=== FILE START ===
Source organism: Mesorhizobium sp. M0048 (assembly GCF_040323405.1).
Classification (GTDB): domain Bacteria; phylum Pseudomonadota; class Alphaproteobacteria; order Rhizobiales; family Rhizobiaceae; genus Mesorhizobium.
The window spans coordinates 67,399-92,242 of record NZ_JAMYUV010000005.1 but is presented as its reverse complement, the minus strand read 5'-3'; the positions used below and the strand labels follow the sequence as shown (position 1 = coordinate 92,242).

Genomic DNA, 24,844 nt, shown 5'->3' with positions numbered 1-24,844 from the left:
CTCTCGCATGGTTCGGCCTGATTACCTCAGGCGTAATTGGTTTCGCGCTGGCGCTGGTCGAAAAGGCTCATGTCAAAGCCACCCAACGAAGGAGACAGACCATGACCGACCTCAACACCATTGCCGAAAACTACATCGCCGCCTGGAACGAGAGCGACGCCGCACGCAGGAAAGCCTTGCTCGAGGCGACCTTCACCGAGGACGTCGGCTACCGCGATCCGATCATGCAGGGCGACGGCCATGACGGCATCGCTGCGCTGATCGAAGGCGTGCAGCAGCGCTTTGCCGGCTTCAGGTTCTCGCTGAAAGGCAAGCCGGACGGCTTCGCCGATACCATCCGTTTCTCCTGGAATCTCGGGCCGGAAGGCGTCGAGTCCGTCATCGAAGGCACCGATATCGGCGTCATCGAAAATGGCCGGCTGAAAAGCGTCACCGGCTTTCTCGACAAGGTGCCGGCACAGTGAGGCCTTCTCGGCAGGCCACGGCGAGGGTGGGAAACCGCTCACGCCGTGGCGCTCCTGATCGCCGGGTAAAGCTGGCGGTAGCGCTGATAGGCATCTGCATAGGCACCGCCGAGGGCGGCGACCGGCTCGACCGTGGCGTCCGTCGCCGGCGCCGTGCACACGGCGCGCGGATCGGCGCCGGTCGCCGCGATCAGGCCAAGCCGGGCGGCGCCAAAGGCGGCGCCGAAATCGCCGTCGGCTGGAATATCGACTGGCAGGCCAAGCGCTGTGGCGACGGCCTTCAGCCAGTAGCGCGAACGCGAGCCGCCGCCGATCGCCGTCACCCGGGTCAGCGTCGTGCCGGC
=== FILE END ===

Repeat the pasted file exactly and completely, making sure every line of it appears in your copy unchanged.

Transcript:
Source organism: Mesorhizobium sp. M0048 (assembly GCF_040323405.1).
Classification (GTDB): domain Bacteria; phylum Pseudomonadota; class Alphaproteobacteria; order Rhizobiales; family Rhizobiaceae; genus Mesorhizobium.
The window spans coordinates 67,399-92,242 of record NZ_JAMYUV010000005.1 but is presented as its reverse complement, the minus strand read 5'-3'; the positions used below and the strand labels follow the sequence as shown (position 1 = coordinate 92,242).

Genomic DNA, 24,844 nt, shown 5'->3' with positions numbered 1-24,844 from the left:
CTCTCGCATGGTTCGGCCTGATTACCTCAGGCGTAATTGGTTTCGCGCTGGCGCTGGTCGAAAAGGCTCATGTCAAAGCCACCCAACGAAGGAGACAGACCATGACCGACCTCAACACCATTGCCGAAAACTACATCGCCGCCTGGAACGAGAGCGACGCCGCACGCAGGAAAGCCTTGCTCGAGGCGACCTTCACCGAGGACGTCGGCTACCGCGATCCGATCATGCAGGGCGACGGCCATGACGGCATCGCTGCGCTGATCGAAGGCGTGCAGCAGCGCTTTGCCGGCTTCAGGTTCTCGCTGAAAGGCAAGCCGGACGGCTTCGCCGATACCATCCGTTTCTCCTGGAATCTCGGGCCGGAAGGCGTCGAGTCCGTCATCGAAGGCACCGATATCGGCGTCATCGAAAATGGCCGGCTGAAAAGCGTCACCGGCTTTCTCGACAAGGTGCCGGCACAGTGAGGCCTTCTCGGCAGGCCACGGCGAGGGTGGGAAACCGCTCACGCCGTGGCGCTCCTGATCGCCGGGTAAAGCTGGCGGTAGCGCTGATAGGCATCTGCATAGGCACCGCCGAGGGCGGCGACCGGCTCGACCGTGGCGTCCGTCGCCGGCGCCGTGCACACGGCGCGCGGATCGGCGCCGGTCGCCGCGATCAGGCCAAGCCGGGCGGCGCCAAAGGCGGCGCCGAAATCGCCGTCGGCTGGAATATCGACTGGCAGGCCAAGCGCTGTGGCGACGGCCTTCAGCCAGTAGCGCGAACGCGAGCCGCCGCCGATCGCCGTCACCCGGGTCAGCGTCGTGCCGGC